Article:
Director's Spotlight: MICHAEL PAULUCCI

Big Apple Film Festival is proud to present this week's spotlight director, Michael Paulucci. Michael's films include Tasmanian Tiger, Shirley's Kids and Vollis Shop Road. His current film, "PRONOUNS", has screened an numerous festivals across the country, including Tribeca Film Festival, Maryland Film Festival and Chicago International Film Festival.

PRONOUNS: An African American teenager decides to reveal their true identity during a spoken word performance only to be interrupted by an uninvited guest.

1. What initially sparked your interest in the concept for PRONOUNS?

I live in Chicago, and at the time I made the film I was living in Bucktown. My train stop was the Division Blue Line stop, and at the stop is this weird public park, fountain area. Teenagers used to congregate there and some of them would perform spoken word and rap. I later found out Young Chicago Authors, a relatively prominent youth spoken word and poetry non-profit was just around the corner. There is a Sundance doc about a slam poetry event they put on called Louder Than A Bomb, and Chance the Rapper is an alumni of the place. It's a big deal in Chicago.

This is where the idea started forming in my head around this particular story. I reached out to YCA and they gave me Patches name, and mentioned they may be interested in the project. I met with Patches and we started collaborating on the film.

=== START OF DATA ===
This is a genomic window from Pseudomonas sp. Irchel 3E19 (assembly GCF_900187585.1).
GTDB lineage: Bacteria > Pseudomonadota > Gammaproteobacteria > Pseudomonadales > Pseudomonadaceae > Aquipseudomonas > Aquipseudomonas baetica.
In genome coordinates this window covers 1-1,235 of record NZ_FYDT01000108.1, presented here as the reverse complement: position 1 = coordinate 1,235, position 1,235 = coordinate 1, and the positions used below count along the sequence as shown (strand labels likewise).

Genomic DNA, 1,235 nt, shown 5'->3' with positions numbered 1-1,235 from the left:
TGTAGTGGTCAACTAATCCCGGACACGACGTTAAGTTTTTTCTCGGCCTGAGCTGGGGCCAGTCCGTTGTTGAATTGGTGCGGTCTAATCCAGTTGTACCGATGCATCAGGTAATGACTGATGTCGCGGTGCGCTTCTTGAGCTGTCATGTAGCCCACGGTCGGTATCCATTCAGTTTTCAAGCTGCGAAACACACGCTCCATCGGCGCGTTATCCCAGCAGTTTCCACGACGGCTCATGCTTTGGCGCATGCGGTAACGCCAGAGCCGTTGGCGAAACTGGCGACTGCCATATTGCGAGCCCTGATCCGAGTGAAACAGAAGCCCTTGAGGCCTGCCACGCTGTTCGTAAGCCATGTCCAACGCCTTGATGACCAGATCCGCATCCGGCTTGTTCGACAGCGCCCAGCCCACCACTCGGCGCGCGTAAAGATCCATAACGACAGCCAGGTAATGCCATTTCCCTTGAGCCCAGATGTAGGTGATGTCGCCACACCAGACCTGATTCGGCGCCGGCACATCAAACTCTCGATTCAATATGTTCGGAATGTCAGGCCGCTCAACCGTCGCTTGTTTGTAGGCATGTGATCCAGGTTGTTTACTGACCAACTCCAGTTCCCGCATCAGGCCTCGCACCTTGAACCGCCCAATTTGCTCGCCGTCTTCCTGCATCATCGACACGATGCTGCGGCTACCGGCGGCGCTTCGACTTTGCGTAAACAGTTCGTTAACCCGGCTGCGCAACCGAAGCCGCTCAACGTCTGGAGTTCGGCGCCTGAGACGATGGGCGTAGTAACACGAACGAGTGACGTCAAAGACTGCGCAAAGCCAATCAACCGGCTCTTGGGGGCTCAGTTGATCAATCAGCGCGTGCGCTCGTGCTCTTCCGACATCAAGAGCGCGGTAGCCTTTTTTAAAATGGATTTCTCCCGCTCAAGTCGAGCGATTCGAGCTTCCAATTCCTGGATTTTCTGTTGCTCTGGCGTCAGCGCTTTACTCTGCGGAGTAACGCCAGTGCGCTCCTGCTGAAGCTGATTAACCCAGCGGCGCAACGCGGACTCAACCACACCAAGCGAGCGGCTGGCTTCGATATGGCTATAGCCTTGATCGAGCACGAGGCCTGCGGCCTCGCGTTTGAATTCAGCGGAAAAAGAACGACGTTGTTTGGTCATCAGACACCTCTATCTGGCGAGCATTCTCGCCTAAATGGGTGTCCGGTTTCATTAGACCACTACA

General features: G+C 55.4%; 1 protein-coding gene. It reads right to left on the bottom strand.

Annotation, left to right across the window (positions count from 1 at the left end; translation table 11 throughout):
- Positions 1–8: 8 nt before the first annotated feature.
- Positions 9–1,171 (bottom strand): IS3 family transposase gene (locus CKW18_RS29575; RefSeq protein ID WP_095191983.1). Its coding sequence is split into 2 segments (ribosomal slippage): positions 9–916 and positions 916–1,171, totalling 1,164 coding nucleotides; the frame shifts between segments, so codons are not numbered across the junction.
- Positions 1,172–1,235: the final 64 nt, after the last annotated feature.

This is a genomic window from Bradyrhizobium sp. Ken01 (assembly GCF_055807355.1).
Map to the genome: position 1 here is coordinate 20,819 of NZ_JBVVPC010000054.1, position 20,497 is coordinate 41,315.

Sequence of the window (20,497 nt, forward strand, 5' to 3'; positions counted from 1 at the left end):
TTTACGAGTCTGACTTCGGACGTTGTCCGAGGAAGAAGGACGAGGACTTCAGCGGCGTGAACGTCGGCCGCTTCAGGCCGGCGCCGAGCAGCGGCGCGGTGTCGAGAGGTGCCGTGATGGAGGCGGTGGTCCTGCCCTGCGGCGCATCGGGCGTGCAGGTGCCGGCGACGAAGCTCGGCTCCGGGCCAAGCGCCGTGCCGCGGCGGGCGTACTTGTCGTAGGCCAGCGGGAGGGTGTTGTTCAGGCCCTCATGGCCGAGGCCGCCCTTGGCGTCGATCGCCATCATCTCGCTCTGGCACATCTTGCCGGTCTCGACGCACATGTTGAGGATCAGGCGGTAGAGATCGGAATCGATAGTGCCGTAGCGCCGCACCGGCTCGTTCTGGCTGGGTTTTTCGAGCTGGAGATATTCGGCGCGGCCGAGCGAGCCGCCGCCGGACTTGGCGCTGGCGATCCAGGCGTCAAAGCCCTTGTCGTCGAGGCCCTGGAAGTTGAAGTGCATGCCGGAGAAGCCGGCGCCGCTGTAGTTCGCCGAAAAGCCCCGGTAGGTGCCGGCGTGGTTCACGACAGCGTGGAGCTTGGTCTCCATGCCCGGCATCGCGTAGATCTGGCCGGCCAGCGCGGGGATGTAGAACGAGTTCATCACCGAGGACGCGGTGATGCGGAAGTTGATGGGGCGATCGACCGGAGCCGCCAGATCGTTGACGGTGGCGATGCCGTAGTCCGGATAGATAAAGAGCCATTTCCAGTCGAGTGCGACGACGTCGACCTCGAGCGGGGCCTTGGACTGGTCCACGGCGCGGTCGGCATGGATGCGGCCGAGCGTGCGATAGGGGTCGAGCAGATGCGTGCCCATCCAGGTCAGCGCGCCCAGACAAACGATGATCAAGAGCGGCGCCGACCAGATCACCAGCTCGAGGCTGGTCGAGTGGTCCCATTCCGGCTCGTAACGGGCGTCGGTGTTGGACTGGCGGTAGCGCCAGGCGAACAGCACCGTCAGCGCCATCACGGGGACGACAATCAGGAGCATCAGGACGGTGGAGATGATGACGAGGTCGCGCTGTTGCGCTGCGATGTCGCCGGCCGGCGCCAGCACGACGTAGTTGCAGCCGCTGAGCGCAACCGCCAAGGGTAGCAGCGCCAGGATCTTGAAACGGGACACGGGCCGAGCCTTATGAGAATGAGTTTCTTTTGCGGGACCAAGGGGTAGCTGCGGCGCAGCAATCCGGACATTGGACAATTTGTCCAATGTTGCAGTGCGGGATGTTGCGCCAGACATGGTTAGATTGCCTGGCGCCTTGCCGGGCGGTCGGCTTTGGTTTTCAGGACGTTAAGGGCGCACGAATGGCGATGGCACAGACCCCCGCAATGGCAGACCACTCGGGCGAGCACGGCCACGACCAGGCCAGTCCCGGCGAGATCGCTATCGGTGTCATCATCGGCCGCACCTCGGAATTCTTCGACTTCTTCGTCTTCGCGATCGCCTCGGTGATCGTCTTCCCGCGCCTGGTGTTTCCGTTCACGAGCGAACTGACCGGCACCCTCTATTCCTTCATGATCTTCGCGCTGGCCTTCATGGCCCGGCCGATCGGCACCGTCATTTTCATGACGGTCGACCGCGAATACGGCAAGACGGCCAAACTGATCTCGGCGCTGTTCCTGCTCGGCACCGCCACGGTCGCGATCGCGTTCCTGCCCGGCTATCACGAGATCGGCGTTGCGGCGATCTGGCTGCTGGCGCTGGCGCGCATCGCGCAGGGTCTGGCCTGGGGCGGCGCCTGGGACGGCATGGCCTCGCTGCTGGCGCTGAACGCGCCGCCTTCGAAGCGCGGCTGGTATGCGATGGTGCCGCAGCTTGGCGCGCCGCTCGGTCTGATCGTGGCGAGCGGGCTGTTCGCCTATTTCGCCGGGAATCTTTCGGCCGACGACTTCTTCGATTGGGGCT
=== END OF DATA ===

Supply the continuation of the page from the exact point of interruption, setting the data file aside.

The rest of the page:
2. Having worked in narratives and docs, when you choose a topic or concept for a film, how do you determine if it should be a narrative or documentary?

I consider myself a narrative writer and director, but I do make documentaries. I think it all comes down to access for me, and what the heart of the story is. Some stories just can't be told as narrative films and vice versa.

3. How is PRONOUNS different from other films you've made, such as Tasmanian Tiger?

Pronouns is completely different from Tasmanian Tiger, which is sort of this weird satirical dark comedy. However, I do feel like they sort of come from the same place though. I think both films are touching on issues of race but don't explicitly come out and state it. As a straight white male, I felt conflicted making Pronouns throughout making it and still do now. It is in no way my personal story, which is why it was so important for me to collaborate on it. I didn't write the poems that are performed in the film, and these are what make the film, in my mind. I learned so much in the making of the film about myself. Without question there are extremely talented individuals of color who are not represented enough on screen. I just hope to work with as many as I can.

4. How did you meet, and ultimately collaborate with Cagney Gentry?

I met Cagney in college. He is a good friend and collaborator.

5. What type of insight does PRONOUNS give to the trans teens? And why do you feel PRONOUNS is an important film for the public to see?

I'm not sure what sort of insight it gives them, I don't want to speak for anyone. I do hear from a lot of parents though. It is just great that it has been seen as such a positive film. I don't know if it has a necessarily happy ending, but people are reading it that way, which I like.

Big Apple Film Festival Black Cinema Showcase will take place April 7th, SVA Theatre, NYC. Submissions now being accepted at

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